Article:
16. Oh sorry, second question: having become an omnivore again after being a vegetarian for so long, I’m always interested in other people’s experiences!

  17. @ amelie,
    You are still a young bird — not surprising if you don’t feel the atrophy as acutely as us older birds ! “2009 grad school” — seriously ? 😉
    But thanks for empathizing as much as you could — very generous!
    Concerning the Vegetarian posts — Yeah, I should get back on that! Thanx.

  18. CRL

    Hey, I have that problem, and I can’t even use aging or long stretch of time without studying a subject as an excuse! I have a terrible memory for history; when studying for the AP US History exam, I had to read my 600 page-ish review guide several times over because I would get to the Cold War and realize I had forgotten all details about colonial times. One of my close friends loves history, and can get very argumentative about the relative importance of causes of various events. Oftentimes, my opinions contradict hers, however, I can’t remember the facts which led me to them. After looking things up, I do often turn out to have better justifications for my opinions than she does. At first, I would find it difficult to admit that I had trouble justifying my opinions, except with very generalized examples, however, i’ve discovered that it’s really much easier to look things up and respond with a better justified opinion than to try to cover up a lack of knowledge (especially when one is talking online.)

  19. @ CRL,
    Great example, thanx. And likewise, I think we should be generous (when we remember) with others who may be forgetting why they have their opinions and perhaps help them mine for that old data.

  20. I have experienced the same when I go to discussing Christianity. I should keep myself more in shape in this regard (as the other too).

    As for which to pursue, I’d continue on the Homeopathy discourse, as it has the potential to actually save a life or two.

  21. @ myrthryn,
    OK, I hear the vote for Homeopathy. Looks like a lot of projects to fulfill.

    Concerning “keep myself more in shape” for when you “go to discussing Christianity.”

    Well, there are a few options, (1) Get in shape or stay in shape.
    (2) Just admit your new ignorance and see if the person you are discussing the issue with will help you polish your argument. Or if they will run with that and say, “Ha, Ha, I won”. You see, you know you have a good dialogue partner who understands our shared foibles and isn’t after cheap victories. And likewise, we should try to remember to do the same for others.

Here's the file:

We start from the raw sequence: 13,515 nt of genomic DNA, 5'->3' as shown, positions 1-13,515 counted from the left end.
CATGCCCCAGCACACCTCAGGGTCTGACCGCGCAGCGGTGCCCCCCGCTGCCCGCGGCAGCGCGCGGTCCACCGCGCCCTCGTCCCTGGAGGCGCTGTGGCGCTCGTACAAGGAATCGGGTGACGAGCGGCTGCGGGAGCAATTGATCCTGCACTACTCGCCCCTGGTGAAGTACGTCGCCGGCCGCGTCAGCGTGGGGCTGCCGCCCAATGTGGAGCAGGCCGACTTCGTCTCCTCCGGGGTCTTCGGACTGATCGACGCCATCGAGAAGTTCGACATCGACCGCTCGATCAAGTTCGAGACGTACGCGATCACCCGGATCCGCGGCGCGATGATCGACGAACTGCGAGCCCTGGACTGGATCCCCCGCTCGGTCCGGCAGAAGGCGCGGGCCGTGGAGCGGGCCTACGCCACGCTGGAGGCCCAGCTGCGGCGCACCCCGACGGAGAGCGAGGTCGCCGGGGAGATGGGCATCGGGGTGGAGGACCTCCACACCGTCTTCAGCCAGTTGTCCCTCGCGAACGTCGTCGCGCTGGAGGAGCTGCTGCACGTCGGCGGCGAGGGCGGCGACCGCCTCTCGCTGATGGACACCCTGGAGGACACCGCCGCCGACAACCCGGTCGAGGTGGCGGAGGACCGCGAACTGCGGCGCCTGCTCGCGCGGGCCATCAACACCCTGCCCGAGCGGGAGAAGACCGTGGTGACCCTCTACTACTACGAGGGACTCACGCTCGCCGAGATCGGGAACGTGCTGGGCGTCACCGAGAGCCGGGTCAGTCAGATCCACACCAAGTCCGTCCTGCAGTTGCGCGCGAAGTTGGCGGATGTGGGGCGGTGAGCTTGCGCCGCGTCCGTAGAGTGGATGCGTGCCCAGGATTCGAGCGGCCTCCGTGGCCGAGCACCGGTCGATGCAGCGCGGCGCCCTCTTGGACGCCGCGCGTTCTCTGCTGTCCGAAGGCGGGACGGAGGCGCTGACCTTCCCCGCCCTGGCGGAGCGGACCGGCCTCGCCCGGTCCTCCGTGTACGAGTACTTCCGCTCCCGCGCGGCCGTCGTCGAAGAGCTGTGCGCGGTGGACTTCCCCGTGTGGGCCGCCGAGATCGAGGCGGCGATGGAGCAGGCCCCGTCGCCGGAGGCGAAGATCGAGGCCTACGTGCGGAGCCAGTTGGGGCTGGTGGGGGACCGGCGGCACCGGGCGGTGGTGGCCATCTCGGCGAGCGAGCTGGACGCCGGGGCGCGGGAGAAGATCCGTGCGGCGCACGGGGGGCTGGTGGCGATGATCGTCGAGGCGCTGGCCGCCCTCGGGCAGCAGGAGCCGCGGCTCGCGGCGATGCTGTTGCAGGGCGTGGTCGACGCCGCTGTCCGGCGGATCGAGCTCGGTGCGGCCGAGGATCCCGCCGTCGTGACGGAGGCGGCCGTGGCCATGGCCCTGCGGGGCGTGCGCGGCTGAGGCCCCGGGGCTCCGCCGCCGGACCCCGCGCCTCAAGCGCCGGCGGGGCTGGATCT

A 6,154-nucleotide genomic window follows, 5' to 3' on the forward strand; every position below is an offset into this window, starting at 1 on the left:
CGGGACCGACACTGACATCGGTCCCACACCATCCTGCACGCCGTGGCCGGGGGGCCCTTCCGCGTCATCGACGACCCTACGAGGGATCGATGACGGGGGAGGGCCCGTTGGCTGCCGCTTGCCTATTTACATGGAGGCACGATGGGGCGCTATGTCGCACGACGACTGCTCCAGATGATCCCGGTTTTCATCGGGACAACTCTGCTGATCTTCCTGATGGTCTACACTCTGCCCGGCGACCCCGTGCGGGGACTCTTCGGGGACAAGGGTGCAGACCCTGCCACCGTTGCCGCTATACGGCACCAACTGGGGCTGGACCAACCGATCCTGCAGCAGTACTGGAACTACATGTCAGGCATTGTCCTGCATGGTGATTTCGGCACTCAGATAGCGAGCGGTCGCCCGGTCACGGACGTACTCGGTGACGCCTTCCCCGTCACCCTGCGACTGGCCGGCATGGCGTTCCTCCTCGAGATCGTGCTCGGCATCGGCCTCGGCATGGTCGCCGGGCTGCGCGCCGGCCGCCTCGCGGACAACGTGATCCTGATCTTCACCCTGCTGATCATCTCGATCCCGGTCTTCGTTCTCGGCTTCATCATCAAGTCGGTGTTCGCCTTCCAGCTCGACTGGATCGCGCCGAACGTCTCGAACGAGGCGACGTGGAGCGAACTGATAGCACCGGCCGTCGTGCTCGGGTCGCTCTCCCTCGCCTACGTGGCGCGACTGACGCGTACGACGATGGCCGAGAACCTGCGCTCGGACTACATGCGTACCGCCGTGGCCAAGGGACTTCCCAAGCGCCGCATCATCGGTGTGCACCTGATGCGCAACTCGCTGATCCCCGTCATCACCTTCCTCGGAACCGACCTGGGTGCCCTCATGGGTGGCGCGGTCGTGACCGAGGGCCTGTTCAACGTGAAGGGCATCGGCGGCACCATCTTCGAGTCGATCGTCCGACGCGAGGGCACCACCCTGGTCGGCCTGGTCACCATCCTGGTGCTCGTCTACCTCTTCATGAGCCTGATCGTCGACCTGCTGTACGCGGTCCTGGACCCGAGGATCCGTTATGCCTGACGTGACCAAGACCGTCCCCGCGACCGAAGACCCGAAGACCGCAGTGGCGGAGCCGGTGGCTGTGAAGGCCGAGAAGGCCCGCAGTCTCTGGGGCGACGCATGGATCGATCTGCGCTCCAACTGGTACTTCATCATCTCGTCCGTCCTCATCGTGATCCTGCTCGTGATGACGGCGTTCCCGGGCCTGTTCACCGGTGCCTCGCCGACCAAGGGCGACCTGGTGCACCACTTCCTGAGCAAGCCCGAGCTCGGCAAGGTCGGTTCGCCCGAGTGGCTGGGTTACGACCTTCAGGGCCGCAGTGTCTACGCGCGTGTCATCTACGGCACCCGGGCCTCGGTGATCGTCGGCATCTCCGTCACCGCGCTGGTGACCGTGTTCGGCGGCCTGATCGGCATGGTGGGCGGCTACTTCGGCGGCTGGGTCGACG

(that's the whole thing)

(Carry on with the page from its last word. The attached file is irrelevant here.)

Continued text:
#2 was kind of what I was trying to say by this post.

  22. DaCheese

    One of my biggest problems is my pathetic memory for such things. I’m terrible at debating topics with others because even when I *know* I’m right, and I’ve studied the subject extensively, I just can’t recall the specific information and arguments that originally convinced me.

    At one point in my life when I was plagued with self-doubt, this would force me to periodically re-research things, as the doubting part of my mind wouldn’t accept my remembered certainty. I would have to reconstruct all of the arguments and convince myself all over again… argh!

    Not sure which series I’d like to continue. I’m interested in learning about HInduism, but I suppose there are plenty of sources for that. Whereas the whole homeopathy thing (and to a lesser extent acupuncture) seems like a fairly unique perspective and experience. But I guess in that case the very thing that makes the topic interesting might also make the memory withering a bigger handicap…

  23. Dexter

    Maybe loss of acute memory is an aquired positive human trait? I would have been destined for a life of loneliness if I remembered the sting of each rejection shot my way over the years. And how many women would have the second or third child if they remembered the pain of labor (before the days of drugs).
    I contest the memories are meant to protect us as weak and frail humans…
    Good memories are further glorified to give us a ‘sugar high’ while bad memories are quickly diminished or minimized.

  24. @ DaCheese,
    Thanx for the suggestions.

    @ Dexter,
    I think your right. I think the happy mind forgets little, meaningless mistakes or learns from big ones and then forgives itself.

    We have natural THC receptors to aid in forgetting too. They are all there with functions — and not just to smoke weed.

    Good points, thanx.